If They Can Do It: 'Reality' show challenges contestants to balance the budget

NEWYou can now listen to Fox News articles!

Ever watched “American Idol” and wished the contestants were debating the federal budget instead of belting out tunes?

Okay, so that's probably never crossed your mind. But an in-the-making series is trying to capture the "Idol" vibe all the same, in a setting where America could vote on political decisions made by ordinary people -- instead of singing talent.

PR professional and creator Tom Carroll is testing the concept of politics reality TV with a lead-off “reality film” called “Big Bad Budget.” Carroll distributed it to public television stations over the summer, and hopes it'll be the first in a series.

He claims the show could “rewrite the rules of American politics” -- despite the fact that all the decisions would, of course, be hypothetical.

Here's the set-up: Carroll and his team took eight ordinary people from Albuquerque, N.M., and challenged them to balance the federal budget in a single weekend. The group, made up of four Republicans, three Democrats and one Democrat-leaning independent, was forced to fight it out until they came up with a way to solve Washington's biggest head-scratcher.

Spoiler alert: the group was able to balance the budget.

But can figuring out the cure for the entitlement crisis really draw an audience like Taylor Hicks' blistering harmonica solos or a Fantasia showstopper?

Not yet, anyway. For now, options for seeing the show are rather limited. A spokesman for PBS told FoxNews.com the movie is being shown on the PBS member station in Albuquerque, but is not part of the national schedule.

It is also scheduled to play on a public access channel in Colorado on Sept. 4. (Carroll claimed they are also in talks with Netflix.)

Those who participated in "Big Bad Budget" gave mixed reviews about how effective it could actually be on changing the tide in Washington, which faces an $18 trillion national debt and an annual shortfall that's still about a half-trillion dollars.

One panelist, Seth Heath, told FoxNews.com he doubts the experience really mirrors what it’s like to serve in Congress. “I would hope [members of Congress] are a little more informed,” he said.

In fact, Heath said the whole experience “disheartened” him on politics. Heath, who is a Republican, said he was frustrated by the viewpoints of the Democrats on the team, who he said lived in “la-la land.”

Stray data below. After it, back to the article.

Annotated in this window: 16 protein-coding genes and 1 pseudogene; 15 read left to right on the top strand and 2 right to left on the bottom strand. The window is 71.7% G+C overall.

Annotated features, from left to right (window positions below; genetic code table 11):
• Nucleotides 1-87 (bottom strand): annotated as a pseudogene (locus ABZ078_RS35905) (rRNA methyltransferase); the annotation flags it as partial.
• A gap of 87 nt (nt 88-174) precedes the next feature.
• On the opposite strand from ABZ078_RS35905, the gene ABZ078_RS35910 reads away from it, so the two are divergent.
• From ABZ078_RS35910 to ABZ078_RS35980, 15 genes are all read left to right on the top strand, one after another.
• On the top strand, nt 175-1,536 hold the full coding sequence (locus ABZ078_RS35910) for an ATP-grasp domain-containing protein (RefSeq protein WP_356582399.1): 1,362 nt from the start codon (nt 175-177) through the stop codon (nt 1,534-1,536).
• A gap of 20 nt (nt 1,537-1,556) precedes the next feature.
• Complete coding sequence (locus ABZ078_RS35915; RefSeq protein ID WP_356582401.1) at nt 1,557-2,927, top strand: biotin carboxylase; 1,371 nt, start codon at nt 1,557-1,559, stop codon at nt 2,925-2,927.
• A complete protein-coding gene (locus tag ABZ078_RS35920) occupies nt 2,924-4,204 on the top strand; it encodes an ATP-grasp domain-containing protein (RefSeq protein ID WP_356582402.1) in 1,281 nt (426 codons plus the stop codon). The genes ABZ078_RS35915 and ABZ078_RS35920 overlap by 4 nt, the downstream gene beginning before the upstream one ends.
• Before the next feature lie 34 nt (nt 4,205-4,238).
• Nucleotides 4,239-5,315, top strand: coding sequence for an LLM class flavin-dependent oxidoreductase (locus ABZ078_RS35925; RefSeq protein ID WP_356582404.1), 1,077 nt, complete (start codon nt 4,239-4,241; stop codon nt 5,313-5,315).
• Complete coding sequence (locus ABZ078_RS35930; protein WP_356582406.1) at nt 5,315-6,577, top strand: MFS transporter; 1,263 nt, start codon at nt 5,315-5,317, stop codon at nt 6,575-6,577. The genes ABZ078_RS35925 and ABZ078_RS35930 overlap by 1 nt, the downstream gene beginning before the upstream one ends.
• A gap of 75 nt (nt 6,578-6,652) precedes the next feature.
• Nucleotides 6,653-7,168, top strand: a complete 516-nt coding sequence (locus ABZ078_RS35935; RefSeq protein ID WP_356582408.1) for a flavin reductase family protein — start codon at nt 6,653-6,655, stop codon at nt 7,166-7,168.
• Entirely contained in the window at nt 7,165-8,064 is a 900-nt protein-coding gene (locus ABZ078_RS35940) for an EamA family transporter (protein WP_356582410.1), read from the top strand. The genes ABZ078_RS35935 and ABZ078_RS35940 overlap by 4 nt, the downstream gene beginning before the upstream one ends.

“I don’t have a lot of hope for the future of politics because of how unrealistic people are,” Heath said.

By that measure, the panel may have been a spitting image of Congress.

Participant Jay Rosenblum, though, called the exercise “fascinating.”

“We were well aware that we were not subject to the same pressures or limitations that bedevil Congress ... no lobbyists or constituencies to contend with, no need to fundraise from stakeholders, no need to get re-elected,” Rosenblum, the independent, told FoxNews.com in an email. “Notwithstanding, even though it was a fictional creative exercise without practical limitations, the process of trying to balance the budget was very difficult.”

Carroll, who previously worked as a political consultant, told FoxNews.com he has thought for years that the problems facing Congress could easily be solved by ordinary Americans if they had the chance. So, he said, he decided to put his money where his mouth is. He found the eight people, stuck them in a room and started filming.

Carroll said the fact that the participants were successful proves Congress should be able to do so as well, even though lawmakers must contend with many other outside forces, such as constituents or lobbyists.

Carroll has bigger plans than “Big Bad Budget,” he says. He envisions his reality series doing the same thing multiple times: picking a group of people to come up with solutions to problems currently being duked out in Congress.

Viewers at home could then vote on which solution they preferred. (The budget program did not include this kind of audience participation.)

“We are now $7 trillion in debt,” Carroll said. “At some point, people have to make the decisions that are in the best interest of the country and not necessarily in the best interest of themselves personally. That’s what this is really about.”